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Published January 3rd, 2009 by

Bridge after scratching the detail with new nurnies and scratching a new antenna structure. 30 pieces in the antenna had me bleary-eyed.

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Supports for the sensor domes needed to be so tiny that I couldn’t find tubing so I had to hollow out the ends of solid plastic cylinders. You know you’re working on small items when you start to notice the flaws in the metal surface of an X-Acto blade.

 

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Sensor domes taking shape–two for the top of the bridge (as with all Star Destroyers) and four more for the body because Super-class ships have extras.

 

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The Bride/Conning Tower takes shape

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The bridge and it’s superstructure developed a life of their own. I just wasn’t happy with either one of the castings so I decided to scratch build a superstructure and rebuild the bridge.

The original bridge, filed down and patched to make it more symmetrical. It also needed to be hollowed out because a bridge without lighting isn’t worth having.

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Layers of superstructure and base city cut from styrene and layered together. They are separated with more styrene to get space between them that will later be filled with lighting.

 

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A dry fit of the new bridge and superstructures. Still needs lots of detail.

I couldn’t find any spheres the right scale for sensor domes so I made some from sculpy. After making several dozen, I baked them in the oven and measured them with a micrometer to find several that were the right size. I also dropped them down the stairs once along the way….try finding these on the carpet.

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Because the most of the nurnies were so small I used to point of a fresh #11 blade to pick them up–static electricity seemed to keep them attached. I used the split eye of a needle as a tool to ferry ultra-thin CA glue under the nurnies with capillary action. This method worked out well with very few mistakes since the place could be centered before the glue was added. Adding lots of details to the surfaces here.

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Published January 3rd, 2009 by

Details and repairs. Some of the thinner resin broke off during casting and needed to be repaired. I also began adding more details in the way of small plastic nurnies, greebles & wiggets. My local hobby shop has a lot of stock styrene very small sizes and strips which I cut into thousands of small shapes. Had to stock up on #11 X-Acto blades for this project.

 

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An average sized-nurnie on a penny for reference

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Published January 3rd, 2009 by

Because some of the work was so tedious, I would jump from carving to lighting to electrical and back. Today I felt like lighting and I was curious to see how the fiber lighting would look.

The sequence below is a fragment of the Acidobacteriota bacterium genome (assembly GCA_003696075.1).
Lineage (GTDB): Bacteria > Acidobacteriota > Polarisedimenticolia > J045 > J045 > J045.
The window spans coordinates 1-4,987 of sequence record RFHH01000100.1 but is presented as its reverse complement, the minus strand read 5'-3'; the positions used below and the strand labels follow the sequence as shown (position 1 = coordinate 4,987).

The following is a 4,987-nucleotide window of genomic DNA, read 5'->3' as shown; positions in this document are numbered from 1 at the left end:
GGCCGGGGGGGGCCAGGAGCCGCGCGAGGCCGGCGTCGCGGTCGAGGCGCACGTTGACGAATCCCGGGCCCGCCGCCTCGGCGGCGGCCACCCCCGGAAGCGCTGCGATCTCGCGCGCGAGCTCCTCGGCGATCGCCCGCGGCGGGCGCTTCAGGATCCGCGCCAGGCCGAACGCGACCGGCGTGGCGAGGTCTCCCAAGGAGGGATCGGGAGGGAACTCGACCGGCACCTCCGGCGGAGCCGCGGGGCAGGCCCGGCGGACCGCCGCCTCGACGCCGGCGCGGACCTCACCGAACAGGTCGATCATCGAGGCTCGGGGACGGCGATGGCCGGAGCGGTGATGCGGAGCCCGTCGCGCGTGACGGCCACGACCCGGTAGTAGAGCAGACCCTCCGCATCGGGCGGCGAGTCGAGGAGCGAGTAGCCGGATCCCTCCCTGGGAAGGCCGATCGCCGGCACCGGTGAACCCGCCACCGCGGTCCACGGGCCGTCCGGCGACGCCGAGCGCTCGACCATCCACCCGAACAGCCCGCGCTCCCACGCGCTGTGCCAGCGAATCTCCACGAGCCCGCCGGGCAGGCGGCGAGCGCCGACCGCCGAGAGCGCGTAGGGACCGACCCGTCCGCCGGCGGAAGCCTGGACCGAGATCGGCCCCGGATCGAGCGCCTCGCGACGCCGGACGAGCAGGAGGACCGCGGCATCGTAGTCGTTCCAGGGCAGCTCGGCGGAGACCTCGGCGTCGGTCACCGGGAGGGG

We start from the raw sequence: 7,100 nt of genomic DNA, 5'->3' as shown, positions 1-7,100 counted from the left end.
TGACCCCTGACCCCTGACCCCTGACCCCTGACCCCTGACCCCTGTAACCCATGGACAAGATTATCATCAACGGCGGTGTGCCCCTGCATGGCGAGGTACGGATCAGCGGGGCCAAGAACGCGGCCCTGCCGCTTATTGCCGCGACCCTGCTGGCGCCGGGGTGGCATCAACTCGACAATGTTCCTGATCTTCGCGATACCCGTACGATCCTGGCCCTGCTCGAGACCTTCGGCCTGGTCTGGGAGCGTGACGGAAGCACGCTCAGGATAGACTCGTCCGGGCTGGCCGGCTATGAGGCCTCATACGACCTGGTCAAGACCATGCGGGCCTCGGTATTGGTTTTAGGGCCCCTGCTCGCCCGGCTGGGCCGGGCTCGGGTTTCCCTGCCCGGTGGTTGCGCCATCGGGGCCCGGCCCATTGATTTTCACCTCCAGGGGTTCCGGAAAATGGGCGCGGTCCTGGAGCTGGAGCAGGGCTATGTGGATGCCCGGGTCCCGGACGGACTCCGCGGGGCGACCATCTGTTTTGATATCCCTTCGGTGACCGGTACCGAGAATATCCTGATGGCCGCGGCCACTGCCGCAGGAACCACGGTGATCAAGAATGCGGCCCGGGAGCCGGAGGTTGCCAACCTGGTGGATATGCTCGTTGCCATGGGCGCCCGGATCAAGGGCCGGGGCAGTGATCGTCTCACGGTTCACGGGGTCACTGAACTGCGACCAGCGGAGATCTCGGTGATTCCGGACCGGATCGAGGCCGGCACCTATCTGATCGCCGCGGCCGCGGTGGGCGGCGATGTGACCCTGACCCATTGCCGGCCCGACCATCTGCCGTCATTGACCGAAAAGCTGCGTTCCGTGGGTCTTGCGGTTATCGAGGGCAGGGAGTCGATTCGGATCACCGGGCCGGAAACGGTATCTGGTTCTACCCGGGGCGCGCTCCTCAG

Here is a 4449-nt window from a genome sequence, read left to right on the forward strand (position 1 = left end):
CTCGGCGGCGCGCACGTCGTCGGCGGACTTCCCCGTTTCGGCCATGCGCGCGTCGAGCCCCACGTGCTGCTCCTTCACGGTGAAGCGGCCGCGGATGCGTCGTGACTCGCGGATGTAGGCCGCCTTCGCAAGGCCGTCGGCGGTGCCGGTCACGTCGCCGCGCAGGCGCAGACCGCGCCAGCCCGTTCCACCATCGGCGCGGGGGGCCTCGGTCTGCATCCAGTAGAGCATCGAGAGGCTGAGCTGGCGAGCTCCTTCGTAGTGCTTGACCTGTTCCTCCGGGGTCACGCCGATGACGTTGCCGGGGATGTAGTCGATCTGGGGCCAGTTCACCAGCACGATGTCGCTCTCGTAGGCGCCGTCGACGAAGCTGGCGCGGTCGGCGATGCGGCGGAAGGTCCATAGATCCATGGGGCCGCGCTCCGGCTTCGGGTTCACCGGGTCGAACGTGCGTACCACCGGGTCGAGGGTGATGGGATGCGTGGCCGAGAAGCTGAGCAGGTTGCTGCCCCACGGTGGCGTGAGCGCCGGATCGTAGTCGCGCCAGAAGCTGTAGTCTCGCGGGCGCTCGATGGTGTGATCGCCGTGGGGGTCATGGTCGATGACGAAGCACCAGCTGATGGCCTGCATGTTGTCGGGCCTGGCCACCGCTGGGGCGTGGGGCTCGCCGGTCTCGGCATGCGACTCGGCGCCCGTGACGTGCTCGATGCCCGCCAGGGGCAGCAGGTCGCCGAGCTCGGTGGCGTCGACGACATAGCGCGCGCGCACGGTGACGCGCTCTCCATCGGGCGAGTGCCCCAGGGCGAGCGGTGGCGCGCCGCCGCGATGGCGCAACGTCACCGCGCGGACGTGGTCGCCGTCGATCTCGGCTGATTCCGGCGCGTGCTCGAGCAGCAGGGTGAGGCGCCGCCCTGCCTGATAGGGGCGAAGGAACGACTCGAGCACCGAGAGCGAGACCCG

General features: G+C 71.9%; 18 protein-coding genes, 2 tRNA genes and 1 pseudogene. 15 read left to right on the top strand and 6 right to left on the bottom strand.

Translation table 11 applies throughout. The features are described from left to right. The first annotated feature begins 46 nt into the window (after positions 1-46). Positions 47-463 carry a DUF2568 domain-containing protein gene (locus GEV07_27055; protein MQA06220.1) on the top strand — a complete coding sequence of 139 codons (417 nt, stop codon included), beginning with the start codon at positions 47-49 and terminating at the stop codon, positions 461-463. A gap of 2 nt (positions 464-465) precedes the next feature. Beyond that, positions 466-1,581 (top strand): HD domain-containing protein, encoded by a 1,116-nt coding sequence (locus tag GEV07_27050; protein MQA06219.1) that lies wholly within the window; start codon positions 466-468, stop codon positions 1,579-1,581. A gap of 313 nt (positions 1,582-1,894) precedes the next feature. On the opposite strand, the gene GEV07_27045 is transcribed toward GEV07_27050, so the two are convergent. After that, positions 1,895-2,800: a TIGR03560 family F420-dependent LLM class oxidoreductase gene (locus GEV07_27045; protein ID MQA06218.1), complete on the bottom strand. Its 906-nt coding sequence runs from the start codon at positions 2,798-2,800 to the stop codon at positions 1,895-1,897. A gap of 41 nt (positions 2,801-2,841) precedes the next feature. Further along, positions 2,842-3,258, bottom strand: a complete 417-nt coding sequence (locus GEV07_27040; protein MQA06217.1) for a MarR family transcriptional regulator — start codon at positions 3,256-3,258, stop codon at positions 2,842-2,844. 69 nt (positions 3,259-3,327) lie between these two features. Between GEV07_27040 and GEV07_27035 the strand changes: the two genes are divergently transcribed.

I purchased approx. 4,000 feet of .25 mm fiber optic cabling for lighting the cities and used about 3,000 feet of it. Manually drilling with a pin vise was just too slow. I found a pin vise that would fit into a Dremel-sized chuck, so using the Foredom FlexShaft and a #70 drill bit in the pin vise on at about 10 rpms works well. Any faster and the plastic melts or the bit breaks. Surgical tweezers are a must for threading the optics into their homes. Another worthy tool is a magnifying lamp.

This is the largest city being assembled and lit.

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The first 15 fibers showed that the lighting would work well for scale. This city will end up with 400 lights by completion.

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Closeup of a resin equatorial trench (1 of 2). As I began to detail these, I had some trouble with glues. It turned out to be the mold release agent from the resin. Although I had scrubbed every part with warm water and soap, it took a second scrubbing with SimpleGreen to really get rid of it. Good lesson for the future.

 

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Rear body cored out with most of the curface in place and ready to detail. Engine light wiring tunnels in place.

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Of course, thirteen engines will need to be cored out for lighting. These puppies need a lot of extra details.img_0015

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Published January 3rd, 2009 by

It only took a few attempts to realize that all the boring and grinding that I was going to do required a better tool than the drill press and scalpels. I invested in a Foredom FlexShaft. Do mistake it for a Dremel–the difference is night and day. The Foredom and footpedal can go as slow as zero RPM. This is a necessity for working with resin & plastics. A good FlexShaft setup is about $300 and worth every penny. A local watch repairman gave me some great advice on bits and pointed me towards a local jeweler supply shop. They had the FlexShaft and a lot of other tools I needed. I now was grinding out cities faster and a lot safer.

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Published June 19th, 2008 by

img_0008The main body uses fiberglass cloth and aluminum bars for added strength because of the thin profile. Boring passageways for future lighting has to be done around these structural pieces.

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Published June 18th, 2008 by

After purchasing solid resin casts of the model itself, I realized that the model had a lot of room for improvement. I decided to add an entire new range of detail into this thing….that meant a lot of revamping of my old modeling tools & skills.

Using resin cast blocks and styrene sheets layered into the “cities” of the ship means that each one must be hollowed out afterwards to allow for interior lighting and electrical wiring. The drill press and I get better acquanted.

Hollowing out cities